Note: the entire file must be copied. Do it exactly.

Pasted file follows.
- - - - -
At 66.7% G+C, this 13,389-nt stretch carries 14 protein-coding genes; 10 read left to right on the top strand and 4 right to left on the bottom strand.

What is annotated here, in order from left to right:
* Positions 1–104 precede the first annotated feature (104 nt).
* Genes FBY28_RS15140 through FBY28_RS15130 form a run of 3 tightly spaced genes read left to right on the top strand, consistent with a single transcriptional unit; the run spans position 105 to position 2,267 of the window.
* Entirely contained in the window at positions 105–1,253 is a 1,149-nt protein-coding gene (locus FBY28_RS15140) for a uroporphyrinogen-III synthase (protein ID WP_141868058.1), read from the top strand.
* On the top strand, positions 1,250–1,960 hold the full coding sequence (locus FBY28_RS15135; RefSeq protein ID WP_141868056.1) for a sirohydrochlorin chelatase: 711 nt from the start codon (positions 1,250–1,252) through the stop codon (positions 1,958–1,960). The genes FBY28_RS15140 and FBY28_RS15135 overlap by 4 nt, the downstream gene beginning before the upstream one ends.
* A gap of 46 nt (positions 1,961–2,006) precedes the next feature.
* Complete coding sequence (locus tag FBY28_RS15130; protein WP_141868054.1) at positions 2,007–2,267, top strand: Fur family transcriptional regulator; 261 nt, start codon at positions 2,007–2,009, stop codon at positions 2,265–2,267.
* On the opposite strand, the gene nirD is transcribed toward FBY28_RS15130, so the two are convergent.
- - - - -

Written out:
At 66.7% G+C, this 13,389-nt stretch carries 14 protein-coding genes; 10 read left to right on the top strand and 4 right to left on the bottom strand.

What is annotated here, in order from left to right:
* Positions 1–104 precede the first annotated feature (104 nt).
* Genes FBY28_RS15140 through FBY28_RS15130 form a run of 3 tightly spaced genes read left to right on the top strand, consistent with a single transcriptional unit; the run spans position 105 to position 2,267 of the window.
* Entirely contained in the window at positions 105–1,253 is a 1,149-nt protein-coding gene (locus FBY28_RS15140) for a uroporphyrinogen-III synthase (protein ID WP_141868058.1), read from the top strand.
* On the top strand, positions 1,250–1,960 hold the full coding sequence (locus FBY28_RS15135; RefSeq protein ID WP_141868056.1) for a sirohydrochlorin chelatase: 711 nt from the start codon (positions 1,250–1,252) through the stop codon (positions 1,958–1,960). The genes FBY28_RS15140 and FBY28_RS15135 overlap by 4 nt, the downstream gene beginning before the upstream one ends.
* A gap of 46 nt (positions 1,961–2,006) precedes the next feature.
* Complete coding sequence (locus tag FBY28_RS15130; protein WP_141868054.1) at positions 2,007–2,267, top strand: Fur family transcriptional regulator; 261 nt, start codon at positions 2,007–2,009, stop codon at positions 2,265–2,267.
* On the opposite strand, the gene nirD is transcribed toward FBY28_RS15130, so the two are convergent.